We recommend checking and replacing the air filter once a month to prevent mist and other AC issues.

    Invest in a variable-speed AC

    AC system motors can run at different speeds. When you purchase an AC, you can choose between single-speed and variable-speed units. A single-speed AC works at only one speed, and it shuts off once done cooling your home.

    Like a single-speed AC, variable-speed ACs blast cool air throughout your home when you turn it on. However, a variable-speed AC can adjust its speed for more precise and efficient cooling and doesn't run at 100% all the time, and it also doesn’t just shut off right away like a single-speed AC. Instead, it slows down and steadily continues cooling your home.

    Because the variable-speed AC runs for more extended periods, the system has time to dehumidify your home, which—you guessed it—helps reduce the chance of mist when your AC kicks on.

    Avoid turning off your air conditioner when you’re out

    Picture this: You leave for the day, so you turn off your air conditioning system to save money. You don’t need it, and it’ll save money, right? Wrong.

    When your air conditioner isn’t running at all, temperature and humidity levels rise in your home. That means you’re more apt to see mist come out of your vents when you do turn your AC back on.

    Not to mention, turning off your air conditioner actually costs more than increasing the temperature before heading out.

    Make sure your AC is the right size for your home

    Getting an AC that’s the right size for your home is essential. Otherwise, you could run into mist more often than you’d like, along with high energy bills and a shortened system lifespan.

    With an oversized AC, it cools your home too quickly. Then, it's not running long enough to absorb moisture and reduce your home’s humidity levels.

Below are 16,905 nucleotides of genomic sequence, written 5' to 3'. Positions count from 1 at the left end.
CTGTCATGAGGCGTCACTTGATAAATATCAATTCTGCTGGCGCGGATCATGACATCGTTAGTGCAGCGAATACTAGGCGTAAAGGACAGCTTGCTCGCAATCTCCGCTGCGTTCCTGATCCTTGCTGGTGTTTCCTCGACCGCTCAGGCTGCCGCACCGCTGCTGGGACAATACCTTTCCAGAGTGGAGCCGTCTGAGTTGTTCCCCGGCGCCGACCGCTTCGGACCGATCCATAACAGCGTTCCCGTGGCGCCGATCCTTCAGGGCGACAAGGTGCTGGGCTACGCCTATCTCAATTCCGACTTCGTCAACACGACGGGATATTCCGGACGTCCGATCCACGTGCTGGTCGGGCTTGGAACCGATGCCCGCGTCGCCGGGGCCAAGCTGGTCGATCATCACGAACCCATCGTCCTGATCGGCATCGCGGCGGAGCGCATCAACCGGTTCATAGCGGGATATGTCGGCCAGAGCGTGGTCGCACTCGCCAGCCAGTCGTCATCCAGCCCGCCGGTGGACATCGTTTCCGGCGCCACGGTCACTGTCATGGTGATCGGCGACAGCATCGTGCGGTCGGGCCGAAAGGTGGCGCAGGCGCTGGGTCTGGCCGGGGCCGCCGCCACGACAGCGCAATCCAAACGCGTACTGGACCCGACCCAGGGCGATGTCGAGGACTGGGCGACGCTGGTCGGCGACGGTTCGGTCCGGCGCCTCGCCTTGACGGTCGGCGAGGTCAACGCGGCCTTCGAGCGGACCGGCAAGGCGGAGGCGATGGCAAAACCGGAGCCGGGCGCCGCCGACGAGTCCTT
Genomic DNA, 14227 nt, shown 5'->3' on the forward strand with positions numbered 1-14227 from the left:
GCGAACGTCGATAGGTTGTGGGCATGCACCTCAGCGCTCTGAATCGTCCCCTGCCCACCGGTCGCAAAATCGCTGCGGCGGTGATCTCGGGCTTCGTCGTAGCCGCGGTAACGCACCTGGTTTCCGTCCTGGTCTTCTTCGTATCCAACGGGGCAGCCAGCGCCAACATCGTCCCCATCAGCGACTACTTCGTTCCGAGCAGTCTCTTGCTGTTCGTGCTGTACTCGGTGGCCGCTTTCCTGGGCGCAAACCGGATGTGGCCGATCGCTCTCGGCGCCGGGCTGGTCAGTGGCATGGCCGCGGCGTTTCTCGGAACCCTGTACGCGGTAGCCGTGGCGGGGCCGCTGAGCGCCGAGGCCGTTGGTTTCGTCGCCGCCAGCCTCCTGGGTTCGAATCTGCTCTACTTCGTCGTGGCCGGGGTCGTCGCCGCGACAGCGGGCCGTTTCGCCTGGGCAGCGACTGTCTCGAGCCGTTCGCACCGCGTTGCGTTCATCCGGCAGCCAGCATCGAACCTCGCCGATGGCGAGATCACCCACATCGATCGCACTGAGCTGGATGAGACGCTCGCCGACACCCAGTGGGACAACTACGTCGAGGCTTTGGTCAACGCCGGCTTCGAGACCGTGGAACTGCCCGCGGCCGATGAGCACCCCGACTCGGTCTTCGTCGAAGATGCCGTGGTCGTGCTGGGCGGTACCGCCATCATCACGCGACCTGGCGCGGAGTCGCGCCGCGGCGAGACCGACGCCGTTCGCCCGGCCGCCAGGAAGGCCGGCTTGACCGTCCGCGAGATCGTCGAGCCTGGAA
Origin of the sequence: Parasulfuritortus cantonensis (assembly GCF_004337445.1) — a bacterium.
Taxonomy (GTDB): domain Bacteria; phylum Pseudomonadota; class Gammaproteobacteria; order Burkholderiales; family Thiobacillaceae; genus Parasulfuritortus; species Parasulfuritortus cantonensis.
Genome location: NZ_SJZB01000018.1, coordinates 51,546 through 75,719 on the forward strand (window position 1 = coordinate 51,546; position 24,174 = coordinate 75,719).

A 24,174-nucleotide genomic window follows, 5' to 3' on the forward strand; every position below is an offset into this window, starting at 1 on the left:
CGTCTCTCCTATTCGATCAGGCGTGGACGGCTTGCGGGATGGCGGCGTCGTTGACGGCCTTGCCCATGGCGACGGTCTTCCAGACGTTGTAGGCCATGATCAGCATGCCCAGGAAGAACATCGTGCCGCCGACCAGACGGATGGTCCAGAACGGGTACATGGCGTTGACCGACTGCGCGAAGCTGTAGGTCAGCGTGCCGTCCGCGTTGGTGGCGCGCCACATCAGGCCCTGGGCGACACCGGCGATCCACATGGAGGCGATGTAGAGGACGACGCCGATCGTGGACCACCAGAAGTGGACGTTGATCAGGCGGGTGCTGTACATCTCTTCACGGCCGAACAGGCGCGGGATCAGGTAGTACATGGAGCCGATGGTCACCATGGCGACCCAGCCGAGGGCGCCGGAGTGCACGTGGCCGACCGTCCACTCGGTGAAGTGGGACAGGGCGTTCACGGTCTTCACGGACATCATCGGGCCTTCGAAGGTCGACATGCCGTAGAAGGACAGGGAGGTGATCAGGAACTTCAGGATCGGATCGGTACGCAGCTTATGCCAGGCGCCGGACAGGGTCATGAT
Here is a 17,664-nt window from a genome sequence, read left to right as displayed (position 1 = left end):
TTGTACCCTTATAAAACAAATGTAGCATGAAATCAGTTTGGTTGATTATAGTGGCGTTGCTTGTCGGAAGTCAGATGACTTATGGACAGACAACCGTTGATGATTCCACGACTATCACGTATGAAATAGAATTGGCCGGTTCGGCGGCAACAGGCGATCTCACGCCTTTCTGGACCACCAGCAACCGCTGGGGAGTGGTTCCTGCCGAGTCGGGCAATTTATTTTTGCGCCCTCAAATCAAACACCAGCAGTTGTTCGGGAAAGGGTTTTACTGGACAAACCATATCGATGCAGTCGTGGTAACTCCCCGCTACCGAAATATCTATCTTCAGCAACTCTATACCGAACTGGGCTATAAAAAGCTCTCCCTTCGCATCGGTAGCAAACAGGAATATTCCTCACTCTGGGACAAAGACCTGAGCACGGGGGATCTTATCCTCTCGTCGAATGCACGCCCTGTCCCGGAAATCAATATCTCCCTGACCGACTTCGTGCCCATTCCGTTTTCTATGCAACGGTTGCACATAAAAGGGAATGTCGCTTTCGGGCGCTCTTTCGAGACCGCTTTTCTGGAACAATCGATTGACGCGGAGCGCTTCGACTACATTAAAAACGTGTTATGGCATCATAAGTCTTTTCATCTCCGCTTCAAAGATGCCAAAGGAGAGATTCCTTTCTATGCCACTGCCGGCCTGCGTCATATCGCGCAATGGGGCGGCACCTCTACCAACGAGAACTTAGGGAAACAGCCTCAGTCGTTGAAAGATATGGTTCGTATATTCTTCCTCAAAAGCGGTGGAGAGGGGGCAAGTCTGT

With an undersized AC, your system has trouble cooling your home. As a result, it could take longer to cool each room and eliminate the mist.

    When to call a professional

    If the mist persists, it’s time to call an HVAC professional for help. They can find what’s causing the humidity imbalance in your system and recommend the needed repair.

    Additionally, if you notice a musty smell (like dirty socks), it could mean you have a mold issue in your air conditioner. Besides the unpleasant odor, breathing airborne mold spores can lead to respiratory problems. For this reason, if you notice any strange odors in addition to the mist, you’ll want to have your AC inspected for mold contamination.

    Want a trusted Phoenix pro to fix your AC?

    Patrick Riley AC technicians are ready to help.

    You need a reliable air conditioner to keep up with the Phoenix heat. Here at Patrick Riley, we specialize in AC repairs. Our professional and licensed technicians will work hard to get your AC back to cooling your home without the mist.

    Need us right away? We offer same-day service—because we know how vital functional ACs are in Phoenix, Mesa, Chandler, and surrounding Arizona cities.

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    By Ty Lindsay

    Ty Lindsay is the Director of Field Operations at Patrick Riley | Isley’s and a 15-year veteran of the plumbing and HVAC trades. In 2010, Ty earned his Journeyman’s plumbing license. He became a Master Plumber five years later and earned his Journeyman HVAC technician’s license that same year. Ty’s breadth of knowledge in plumbing and HVAC includes both residential and commercial work. He’s been a loyal member of the Patrick Riley | Isley’s team since 2016.